"Let's back to page 3", "Let's go back to page 3" or both?

"Let's" behaves like a modal, and always requires a verb (in the infinitive, or base form. "Let's back to page 3" is not grammatical in any variety of English that I am aware of. "Back" can be a ...
Colin Fine's user avatar
  • 75.9k
2 votes

How important to use whether during speaking?

"I dont know I can say it to you" is ungrammatical to begin with. It should already contain "whether" or "if." This requirement doesn't arise from adding "... or not" to the end. The following are all ...
TypeIA's user avatar
  • 12.3k
2 votes

As she/her/hers or Like her/hers?

Either: He was performing the same steps as hers. or He was performing the same steps as she was. The expression is: the same as, not "the same like". However, you might write: He was ...
Ronald Sole's user avatar
  • 25.8k
2 votes

Conjunction error question

There are a couple of problems with B. The conjuction "but" is used to join two independent clauses together. In B the first clause starts with "though" which is a subordinating ...
James K's user avatar
  • 223k
2 votes

European Union enshrines net zero and emissions targets in law

From a comment to the question: "net zero" is supposed to be an adjective modifying "emissions." No, net zero is a term of its own. It basically means ... that any greenhouse ...
Henning Kockerbeck's user avatar
2 votes

for up to four times a year

I don't think the use is wrong, but the sentence would be better with ...for up to four times a year... replaced by ...as many as four times a year...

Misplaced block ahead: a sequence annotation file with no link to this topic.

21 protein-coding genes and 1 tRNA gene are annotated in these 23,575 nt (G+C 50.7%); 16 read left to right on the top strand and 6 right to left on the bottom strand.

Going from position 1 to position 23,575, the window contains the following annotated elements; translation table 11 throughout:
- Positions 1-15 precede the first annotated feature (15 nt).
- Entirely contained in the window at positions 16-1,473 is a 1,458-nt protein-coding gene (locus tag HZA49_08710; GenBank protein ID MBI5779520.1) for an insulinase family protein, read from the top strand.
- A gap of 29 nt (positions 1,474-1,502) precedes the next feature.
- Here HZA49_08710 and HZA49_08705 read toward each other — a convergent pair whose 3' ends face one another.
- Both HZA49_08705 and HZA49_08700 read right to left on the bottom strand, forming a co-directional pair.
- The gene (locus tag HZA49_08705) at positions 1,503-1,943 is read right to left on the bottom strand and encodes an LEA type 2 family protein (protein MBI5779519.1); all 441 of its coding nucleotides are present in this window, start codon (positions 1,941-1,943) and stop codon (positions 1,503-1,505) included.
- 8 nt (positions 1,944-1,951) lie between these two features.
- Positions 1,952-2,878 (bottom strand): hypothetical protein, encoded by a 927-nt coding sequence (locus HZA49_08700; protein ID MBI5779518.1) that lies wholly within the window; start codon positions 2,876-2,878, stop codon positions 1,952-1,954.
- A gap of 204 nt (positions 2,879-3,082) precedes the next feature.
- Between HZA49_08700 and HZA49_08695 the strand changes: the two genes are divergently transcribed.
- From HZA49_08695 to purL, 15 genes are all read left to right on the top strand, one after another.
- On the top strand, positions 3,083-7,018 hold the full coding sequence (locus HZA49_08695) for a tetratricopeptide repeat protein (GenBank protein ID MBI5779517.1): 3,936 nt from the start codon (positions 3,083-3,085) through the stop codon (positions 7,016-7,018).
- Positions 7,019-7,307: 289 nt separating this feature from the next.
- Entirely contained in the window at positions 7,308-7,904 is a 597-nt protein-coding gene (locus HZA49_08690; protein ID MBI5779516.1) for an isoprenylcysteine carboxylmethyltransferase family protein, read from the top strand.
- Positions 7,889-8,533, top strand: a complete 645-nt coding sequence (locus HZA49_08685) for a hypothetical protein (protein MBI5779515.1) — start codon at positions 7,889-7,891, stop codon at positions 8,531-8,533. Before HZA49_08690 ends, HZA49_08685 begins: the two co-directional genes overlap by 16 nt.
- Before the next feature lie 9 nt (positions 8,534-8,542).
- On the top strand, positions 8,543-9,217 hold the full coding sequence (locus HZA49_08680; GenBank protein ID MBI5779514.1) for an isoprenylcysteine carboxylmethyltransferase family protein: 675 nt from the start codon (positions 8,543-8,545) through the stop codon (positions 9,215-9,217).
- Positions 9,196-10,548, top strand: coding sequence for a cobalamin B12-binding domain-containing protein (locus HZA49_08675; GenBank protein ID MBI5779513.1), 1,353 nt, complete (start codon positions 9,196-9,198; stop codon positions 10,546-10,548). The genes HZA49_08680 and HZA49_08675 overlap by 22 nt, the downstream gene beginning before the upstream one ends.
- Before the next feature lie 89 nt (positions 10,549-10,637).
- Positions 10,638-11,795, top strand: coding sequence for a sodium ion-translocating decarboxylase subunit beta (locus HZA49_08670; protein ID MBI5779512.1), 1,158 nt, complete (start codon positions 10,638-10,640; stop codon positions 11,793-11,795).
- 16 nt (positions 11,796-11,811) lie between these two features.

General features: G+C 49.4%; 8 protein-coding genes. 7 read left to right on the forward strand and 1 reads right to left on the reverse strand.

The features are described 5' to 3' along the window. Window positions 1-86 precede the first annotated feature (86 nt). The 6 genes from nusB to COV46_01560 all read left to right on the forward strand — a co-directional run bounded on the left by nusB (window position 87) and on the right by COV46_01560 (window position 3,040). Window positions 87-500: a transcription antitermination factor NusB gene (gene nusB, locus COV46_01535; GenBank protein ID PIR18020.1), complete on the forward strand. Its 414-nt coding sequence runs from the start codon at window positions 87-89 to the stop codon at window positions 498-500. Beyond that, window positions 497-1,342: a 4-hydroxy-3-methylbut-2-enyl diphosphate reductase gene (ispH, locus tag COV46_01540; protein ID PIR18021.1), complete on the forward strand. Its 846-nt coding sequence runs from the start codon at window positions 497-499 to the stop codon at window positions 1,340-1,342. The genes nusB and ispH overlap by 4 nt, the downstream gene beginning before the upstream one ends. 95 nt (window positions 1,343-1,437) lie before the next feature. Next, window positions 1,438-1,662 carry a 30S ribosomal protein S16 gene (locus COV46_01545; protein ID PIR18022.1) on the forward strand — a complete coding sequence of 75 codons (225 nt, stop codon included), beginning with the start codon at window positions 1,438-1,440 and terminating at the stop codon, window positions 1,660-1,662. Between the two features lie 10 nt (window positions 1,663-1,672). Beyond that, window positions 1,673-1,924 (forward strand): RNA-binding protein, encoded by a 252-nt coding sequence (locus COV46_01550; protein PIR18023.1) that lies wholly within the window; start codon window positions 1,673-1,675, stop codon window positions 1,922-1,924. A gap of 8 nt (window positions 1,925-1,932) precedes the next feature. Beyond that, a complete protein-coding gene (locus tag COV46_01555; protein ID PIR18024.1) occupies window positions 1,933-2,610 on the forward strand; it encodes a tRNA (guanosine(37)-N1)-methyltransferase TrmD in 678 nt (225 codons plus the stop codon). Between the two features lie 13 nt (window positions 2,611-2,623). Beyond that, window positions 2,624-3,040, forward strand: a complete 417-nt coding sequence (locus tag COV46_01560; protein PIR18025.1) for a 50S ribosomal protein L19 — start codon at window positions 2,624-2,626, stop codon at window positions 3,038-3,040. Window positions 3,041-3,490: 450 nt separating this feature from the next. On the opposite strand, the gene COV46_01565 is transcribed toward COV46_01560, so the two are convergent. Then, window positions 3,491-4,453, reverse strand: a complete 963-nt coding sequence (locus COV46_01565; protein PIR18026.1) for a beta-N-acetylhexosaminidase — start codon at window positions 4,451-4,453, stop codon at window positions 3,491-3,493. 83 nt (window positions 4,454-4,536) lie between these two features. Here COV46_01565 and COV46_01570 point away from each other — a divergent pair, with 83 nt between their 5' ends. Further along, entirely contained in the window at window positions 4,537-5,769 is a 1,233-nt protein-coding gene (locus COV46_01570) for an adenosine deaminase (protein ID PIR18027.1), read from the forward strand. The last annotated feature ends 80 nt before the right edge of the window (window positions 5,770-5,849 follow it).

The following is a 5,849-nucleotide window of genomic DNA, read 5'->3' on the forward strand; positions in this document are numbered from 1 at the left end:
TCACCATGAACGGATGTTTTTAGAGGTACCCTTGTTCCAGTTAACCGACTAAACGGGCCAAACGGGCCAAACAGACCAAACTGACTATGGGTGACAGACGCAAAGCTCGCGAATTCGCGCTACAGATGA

Jack O'Flaherty's user avatar
2 votes
Accepted

Increasing temperatures means

It's correct. It means something like: The presence of increasing temperatures means water evaporates more quickly. In other words, when we have increasing temperatures, it means water evaporates ...
gotube's user avatar
  • 50.9k
2 votes

renamed in 1946 as 7-Eleven

The choice of preposition has no significance, but it's worth noting that there is a "significant" (noticeable but meaningless) difference depending on which side of the Atlantic you are... ...
FumbleFingers's user avatar
1 vote

"Let's back to page 3", "Let's go back to page 3" or both?

Back can be a verb, but most of its definitions have nothing to do with "go back". The most similar meaning is to "go back" is to move/make something backwards and the structure is obviously different ...
Alec Sandy's user avatar
1 vote

"Sometime" or "Sometimes"

Sometimes is an adverb, and refers to frequency (it works like: never and, always) These adverbs often (but not always) are used with simple present. Sometimes, grammar is difficult. Grammar is ...
Lambie's user avatar
  • 45.7k